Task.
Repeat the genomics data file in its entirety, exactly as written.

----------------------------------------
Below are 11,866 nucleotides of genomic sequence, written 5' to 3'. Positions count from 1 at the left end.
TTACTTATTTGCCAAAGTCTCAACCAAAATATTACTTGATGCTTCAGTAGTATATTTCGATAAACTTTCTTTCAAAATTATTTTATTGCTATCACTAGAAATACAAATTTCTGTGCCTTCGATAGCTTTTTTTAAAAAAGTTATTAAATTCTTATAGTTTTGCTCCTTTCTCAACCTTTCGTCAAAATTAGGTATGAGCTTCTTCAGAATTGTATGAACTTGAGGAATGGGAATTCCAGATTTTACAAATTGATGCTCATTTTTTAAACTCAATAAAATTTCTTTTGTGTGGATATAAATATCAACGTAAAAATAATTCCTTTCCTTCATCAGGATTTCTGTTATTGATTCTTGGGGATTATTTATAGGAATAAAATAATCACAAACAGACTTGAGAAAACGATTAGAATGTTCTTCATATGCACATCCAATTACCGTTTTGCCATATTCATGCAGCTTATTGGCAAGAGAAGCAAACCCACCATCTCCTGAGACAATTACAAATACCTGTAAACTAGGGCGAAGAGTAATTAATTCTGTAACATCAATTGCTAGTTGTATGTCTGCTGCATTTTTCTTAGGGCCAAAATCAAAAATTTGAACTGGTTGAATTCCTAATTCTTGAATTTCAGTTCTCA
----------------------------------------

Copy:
Below are 11,866 nucleotides of genomic sequence, written 5' to 3'. Positions count from 1 at the left end.
TTACTTATTTGCCAAAGTCTCAACCAAAATATTACTTGATGCTTCAGTAGTATATTTCGATAAACTTTCTTTCAAAATTATTTTATTGCTATCACTAGAAATACAAATTTCTGTGCCTTCGATAGCTTTTTTTAAAAAAGTTATTAAATTCTTATAGTTTTGCTCCTTTCTCAACCTTTCGTCAAAATTAGGTATGAGCTTCTTCAGAATTGTATGAACTTGAGGAATGGGAATTCCAGATTTTACAAATTGATGCTCATTTTTTAAACTCAATAAAATTTCTTTTGTGTGGATATAAATATCAACGTAAAAATAATTCCTTTCCTTCATCAGGATTTCTGTTATTGATTCTTGGGGATTATTTATAGGAATAAAATAATCACAAACAGACTTGAGAAAACGATTAGAATGTTCTTCATATGCACATCCAATTACCGTTTTGCCATATTCATGCAGCTTATTGGCAAGAGAAGCAAACCCACCATCTCCTGAGACAATTACAAATACCTGTAAACTAGGGCGAAGAGTAATTAATTCTGTAACATCAATTGCTAGTTGTATGTCTGCTGCATTTTTCTTAGGGCCAAAATCAAAAATTTGAACTGGTTGAATTCCTAATTCTTGAATTTCAGTTCTCA